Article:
Protein targeting to the inner nuclear membrane (INM) is one of the least understood protein targeting pathways. INM proteins are important for chromatin organization, nuclear morphology and movement, meiosis, and have been implicated in human diseases. In opisthokonts, one mechanism is transport-factor mediated trafficking, in which nuclear localization signals (NLSs) function in nuclear import of transmembrane proteins. To explore if this pathway exists in plants, we fused the SV40 NLS to a plant ER tail-anchored protein and showed that the GFP-tagged fusion protein was significantly enriched at the NE of leaf epidermal cells. Airyscan sub-diffraction limited confocal microscopy showed that it displays localization consistent with an INM protein. Nine different monopartite and bipartite NLSs from plants and opisthokonts, fused to a chimeric tail-anchored membrane protein, were all sufficient for NE enrichment and both monopartite or bipartite NLSs were sufficient for trafficking to the INM. Tolerance for different linker lengths and protein conformations suggests that INM trafficking rules might differ from those in opisthokonts. The INM proteins developed here can be used to target new functionalities to the plant nuclear periphery.
Protein targeting to the inner nuclear membrane (INM) is one of the least understood protein targeting pathways. INM proteins are important for chromatin organization, nuclear morphology and movement, and meiosis, and have been implicated in human diseases. In opisthokonts, one mechanism for INM targeting is transport factor-mediated trafficking, in which nuclear localization signals (NLSs) function in nuclear import of transmembrane proteins. To explore whether this pathway exists in plants, we fused the SV40 NLS to a plant ER tail-anchored protein and showed that the GFP-tagged fusion protein was significantly enriched at the nuclear envelope (NE) of leaf epidermal cells. Airyscan subdiffraction limited confocal microscopy showed that this protein displays a localization consistent with an INM protein. Nine different monopartite and bipartite NLSs from plants and opisthokonts, fused to a chimeric tail-anchored membrane protein, were all sufficient for NE enrichment, and both monopartite and bipartite NLSs were sufficient for trafficking to the INM. Tolerance for different linker lengths and protein conformations suggests that INM trafficking rules might differ from those in opisthokonts. The INM proteins developed here can be used to target new functionalities to the plant nuclear periphery.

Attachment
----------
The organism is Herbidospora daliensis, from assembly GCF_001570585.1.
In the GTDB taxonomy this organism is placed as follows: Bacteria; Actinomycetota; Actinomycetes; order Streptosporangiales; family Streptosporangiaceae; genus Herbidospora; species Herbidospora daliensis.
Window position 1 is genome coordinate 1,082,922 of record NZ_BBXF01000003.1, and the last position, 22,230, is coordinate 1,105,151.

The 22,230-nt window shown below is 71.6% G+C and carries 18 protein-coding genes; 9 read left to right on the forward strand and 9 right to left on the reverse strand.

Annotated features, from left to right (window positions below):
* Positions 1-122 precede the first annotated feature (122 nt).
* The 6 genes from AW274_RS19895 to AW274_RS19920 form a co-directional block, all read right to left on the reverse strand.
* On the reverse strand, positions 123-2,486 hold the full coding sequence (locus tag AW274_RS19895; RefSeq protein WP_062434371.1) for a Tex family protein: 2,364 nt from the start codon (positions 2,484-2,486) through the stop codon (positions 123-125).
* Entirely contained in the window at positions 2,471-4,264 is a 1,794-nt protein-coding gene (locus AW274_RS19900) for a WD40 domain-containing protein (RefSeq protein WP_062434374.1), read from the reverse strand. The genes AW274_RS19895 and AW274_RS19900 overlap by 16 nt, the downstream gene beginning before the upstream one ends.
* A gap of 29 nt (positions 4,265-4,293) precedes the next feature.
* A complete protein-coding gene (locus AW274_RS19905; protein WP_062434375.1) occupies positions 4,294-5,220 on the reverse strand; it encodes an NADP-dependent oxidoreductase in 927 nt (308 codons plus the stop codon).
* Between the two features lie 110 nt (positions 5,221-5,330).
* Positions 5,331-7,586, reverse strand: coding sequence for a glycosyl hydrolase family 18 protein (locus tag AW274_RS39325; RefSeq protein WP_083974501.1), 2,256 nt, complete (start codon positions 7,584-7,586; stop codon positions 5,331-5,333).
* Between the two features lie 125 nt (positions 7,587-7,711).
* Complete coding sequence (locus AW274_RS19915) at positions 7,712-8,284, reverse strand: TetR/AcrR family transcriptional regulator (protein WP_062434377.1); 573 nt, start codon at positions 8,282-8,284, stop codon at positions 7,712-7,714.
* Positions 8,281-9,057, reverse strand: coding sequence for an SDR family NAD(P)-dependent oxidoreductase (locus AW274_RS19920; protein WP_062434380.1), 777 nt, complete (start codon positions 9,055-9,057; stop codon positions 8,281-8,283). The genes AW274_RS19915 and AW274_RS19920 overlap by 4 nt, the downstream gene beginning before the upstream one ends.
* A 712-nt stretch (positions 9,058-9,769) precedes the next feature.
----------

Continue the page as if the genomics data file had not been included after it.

The LINC (Linker of Nucleoskeleton to Cytoskeleton) complex is an essential multi protein structure spanning the nuclear envelope. It connects the cytoplasm to the nucleoplasm, functions to maintain nuclear shape and architecture, and regulates chromosome dynamics during cell division. Knowledge of LINC complex composition and function in the plant kingdom is primarily limited to Arabidopsis, but critically missing from the evolutionarily distant monocots which include grasses, the most important agronomic crops worldwide. To fill this knowledge gap, we identified and characterized 22 maize genes, including a new grass-specific KASH gene family. Using bioinformatic, biochemical, and cell biological approaches, we provide evidence that representative KASH candidates localize to the nuclear periphery and interact with ZmSUN2 in vivo. FRAP experiments using domain-deletion constructs verified that this SUN-KASH interaction was dependent on the SUN but not the coiled-coil domain of ZmSUN2. A summary working model is proposed for the entire maize LINC complex encoded by conserved and divergent gene families. These findings expand our knowledge of the plant nuclear envelope in a model grass species, with implications for both basic and applied cellular research.